The presidential system is best-known as the form of government in the United States, but it is also a common form of government in many democracies, particularly in emerging markets.  In recent decades, the presidential system has struggled with the fact that presidential elections are increasingly becoming personality contests.  At the same time, elected officials, at least in actual democracies, are finding their approval ratings fall ever lower, with the current presidents of some of the world’s most influential democracies having approval ratings that are near all-time lows for the leaders of their countries.  Meanwhile, the rise of populist ideas on the political right and left is making it harder for centrist political leaders to win office in presidential systems.  As these trends continue, upcoming presidential elections will be closely watched to see if the struggles of the presidential system continue, with no election being more closely watched than the 2020 presidential election in the United States.

The other leading form of democratic government is the parliamentary system, which is particularly common in Europe and in many New World countries.  For a long time, parliamentary systems were viewed as the more stable form of government due to their lack of strong individual political leaders and the need to form coalition governments that were formed by compromise and consensus.  However, populism has also impacted the parliamentary form of government, with a proliferation of political parties threatening the future of parliamentary democracy.  Today, more parties than ever are entering the parliament in countries around the world, as traditionally powerful parties lose support and as new parties, often on the far-right or the far-left, winning a greater share of the vote.  As such, it is now much more difficult to form stable and cohesive coalition governments in the parliamentary system, with some countries finding it all but impossible to form governments and others finding it difficult to maintain coalition governments.  This is resulting in an increasing level of frustration with this form of government.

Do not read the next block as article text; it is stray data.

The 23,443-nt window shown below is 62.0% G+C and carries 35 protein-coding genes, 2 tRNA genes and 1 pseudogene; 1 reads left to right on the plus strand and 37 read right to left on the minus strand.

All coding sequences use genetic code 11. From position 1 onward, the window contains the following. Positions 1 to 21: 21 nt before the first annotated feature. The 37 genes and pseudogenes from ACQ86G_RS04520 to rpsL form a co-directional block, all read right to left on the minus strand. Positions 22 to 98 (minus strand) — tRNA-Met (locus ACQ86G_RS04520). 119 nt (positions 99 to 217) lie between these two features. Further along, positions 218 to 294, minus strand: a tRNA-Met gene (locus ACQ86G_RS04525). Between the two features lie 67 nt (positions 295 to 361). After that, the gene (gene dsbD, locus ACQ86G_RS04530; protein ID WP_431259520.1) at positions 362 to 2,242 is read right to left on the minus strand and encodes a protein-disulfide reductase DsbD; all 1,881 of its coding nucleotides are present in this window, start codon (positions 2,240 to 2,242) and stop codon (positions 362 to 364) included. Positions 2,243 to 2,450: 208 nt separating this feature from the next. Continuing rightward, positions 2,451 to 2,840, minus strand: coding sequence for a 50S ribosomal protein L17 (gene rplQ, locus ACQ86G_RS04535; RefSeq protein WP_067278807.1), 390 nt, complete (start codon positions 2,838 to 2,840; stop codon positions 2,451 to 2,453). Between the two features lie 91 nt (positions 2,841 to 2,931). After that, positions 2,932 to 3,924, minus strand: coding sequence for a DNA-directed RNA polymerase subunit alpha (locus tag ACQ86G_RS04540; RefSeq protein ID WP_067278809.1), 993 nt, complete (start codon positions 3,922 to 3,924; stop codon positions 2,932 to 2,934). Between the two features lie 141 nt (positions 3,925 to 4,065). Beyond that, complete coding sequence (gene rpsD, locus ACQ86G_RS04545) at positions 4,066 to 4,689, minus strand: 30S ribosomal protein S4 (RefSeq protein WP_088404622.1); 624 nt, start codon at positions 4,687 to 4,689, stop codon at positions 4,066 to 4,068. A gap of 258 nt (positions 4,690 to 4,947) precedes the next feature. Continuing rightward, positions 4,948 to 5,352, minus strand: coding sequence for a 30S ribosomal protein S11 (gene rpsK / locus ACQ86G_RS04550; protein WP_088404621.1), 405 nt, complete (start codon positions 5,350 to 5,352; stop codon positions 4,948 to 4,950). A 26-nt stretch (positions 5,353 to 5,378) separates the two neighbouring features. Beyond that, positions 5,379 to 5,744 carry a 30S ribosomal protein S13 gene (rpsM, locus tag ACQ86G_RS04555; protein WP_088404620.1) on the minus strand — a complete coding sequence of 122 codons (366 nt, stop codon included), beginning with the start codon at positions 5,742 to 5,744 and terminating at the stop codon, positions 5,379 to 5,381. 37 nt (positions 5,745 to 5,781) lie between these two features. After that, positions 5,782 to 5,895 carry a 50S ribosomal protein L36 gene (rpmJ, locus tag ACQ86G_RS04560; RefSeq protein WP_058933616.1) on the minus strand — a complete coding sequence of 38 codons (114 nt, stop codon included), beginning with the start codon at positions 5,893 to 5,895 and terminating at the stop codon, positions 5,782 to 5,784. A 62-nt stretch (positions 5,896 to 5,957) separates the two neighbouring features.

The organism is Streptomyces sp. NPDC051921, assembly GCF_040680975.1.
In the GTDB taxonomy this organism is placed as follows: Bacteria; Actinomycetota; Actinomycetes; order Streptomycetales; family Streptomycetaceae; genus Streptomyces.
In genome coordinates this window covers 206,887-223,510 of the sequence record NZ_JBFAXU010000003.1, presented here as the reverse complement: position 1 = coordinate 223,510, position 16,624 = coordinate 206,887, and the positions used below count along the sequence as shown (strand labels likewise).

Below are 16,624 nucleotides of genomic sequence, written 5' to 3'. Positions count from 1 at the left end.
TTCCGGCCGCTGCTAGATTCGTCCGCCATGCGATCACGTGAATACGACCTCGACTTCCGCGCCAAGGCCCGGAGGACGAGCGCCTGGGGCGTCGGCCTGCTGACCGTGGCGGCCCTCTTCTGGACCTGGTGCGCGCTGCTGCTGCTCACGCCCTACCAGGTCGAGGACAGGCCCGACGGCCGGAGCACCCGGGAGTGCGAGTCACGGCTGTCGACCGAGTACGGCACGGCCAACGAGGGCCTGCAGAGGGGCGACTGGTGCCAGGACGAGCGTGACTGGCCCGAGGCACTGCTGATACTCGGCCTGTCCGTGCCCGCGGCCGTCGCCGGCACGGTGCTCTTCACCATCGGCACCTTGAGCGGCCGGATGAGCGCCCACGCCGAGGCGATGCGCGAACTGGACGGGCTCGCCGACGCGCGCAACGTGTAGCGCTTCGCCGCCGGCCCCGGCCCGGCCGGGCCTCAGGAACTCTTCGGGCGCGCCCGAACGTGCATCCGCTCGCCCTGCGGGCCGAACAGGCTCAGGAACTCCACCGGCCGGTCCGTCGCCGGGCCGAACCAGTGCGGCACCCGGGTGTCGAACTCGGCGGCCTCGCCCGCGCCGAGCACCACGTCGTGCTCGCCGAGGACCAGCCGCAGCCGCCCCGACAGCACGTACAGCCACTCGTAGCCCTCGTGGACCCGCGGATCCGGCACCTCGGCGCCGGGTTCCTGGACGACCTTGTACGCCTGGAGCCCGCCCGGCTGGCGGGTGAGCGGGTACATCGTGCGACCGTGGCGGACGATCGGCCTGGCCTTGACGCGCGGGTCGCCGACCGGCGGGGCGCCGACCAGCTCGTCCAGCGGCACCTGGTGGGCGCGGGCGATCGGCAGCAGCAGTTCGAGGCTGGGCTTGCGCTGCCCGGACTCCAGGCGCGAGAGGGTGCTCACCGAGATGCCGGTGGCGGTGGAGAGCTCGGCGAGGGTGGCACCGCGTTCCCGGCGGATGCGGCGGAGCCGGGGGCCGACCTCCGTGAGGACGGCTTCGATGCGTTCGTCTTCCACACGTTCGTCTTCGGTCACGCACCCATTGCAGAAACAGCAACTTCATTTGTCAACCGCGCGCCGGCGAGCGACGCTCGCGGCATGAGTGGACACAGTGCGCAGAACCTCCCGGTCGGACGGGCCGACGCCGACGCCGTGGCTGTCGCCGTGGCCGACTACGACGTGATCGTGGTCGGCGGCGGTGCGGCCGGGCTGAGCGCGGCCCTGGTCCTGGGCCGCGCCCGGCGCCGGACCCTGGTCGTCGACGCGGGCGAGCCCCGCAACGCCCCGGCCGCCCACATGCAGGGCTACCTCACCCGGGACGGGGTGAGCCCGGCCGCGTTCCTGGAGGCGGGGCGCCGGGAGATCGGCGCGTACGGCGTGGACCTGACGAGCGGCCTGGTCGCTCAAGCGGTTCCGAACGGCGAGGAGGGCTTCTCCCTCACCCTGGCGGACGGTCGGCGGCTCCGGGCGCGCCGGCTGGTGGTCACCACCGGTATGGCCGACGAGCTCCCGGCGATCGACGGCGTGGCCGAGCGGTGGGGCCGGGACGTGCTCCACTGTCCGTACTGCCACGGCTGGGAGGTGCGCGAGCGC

Without a doubt, democracy’s inexorable spread no longer seems certain as that form of government has run into major trouble.  However, there is still room for hope for the democratic form of government.  For example, powerful countries and organizations such as the United States, India and the European Union remain robust democracies, despite some recent hiccups.  Likewise, people around the world generally take to the streets to demand more democracy, not less.  Therefore, democracies must be more assertive in promoting their form of government in order to stem the rise of authoritarianism that has characterized global politics in recent years.  Moreover, both of the leading systems of democracy must address their current challenges and adapt to their new realities.  One way of doing this is to drop the rigid constitutionalism that bedevils many democracies, as many of the guidelines that are used by democracies today are ill-suited for modern times.  Therefore, the next few years will be the key, as governments and voters in today’s democracies are fully-aware of the challenges that they face, but it remains to be seen if they are up to the challenge of restoring and improving the democratic form of government.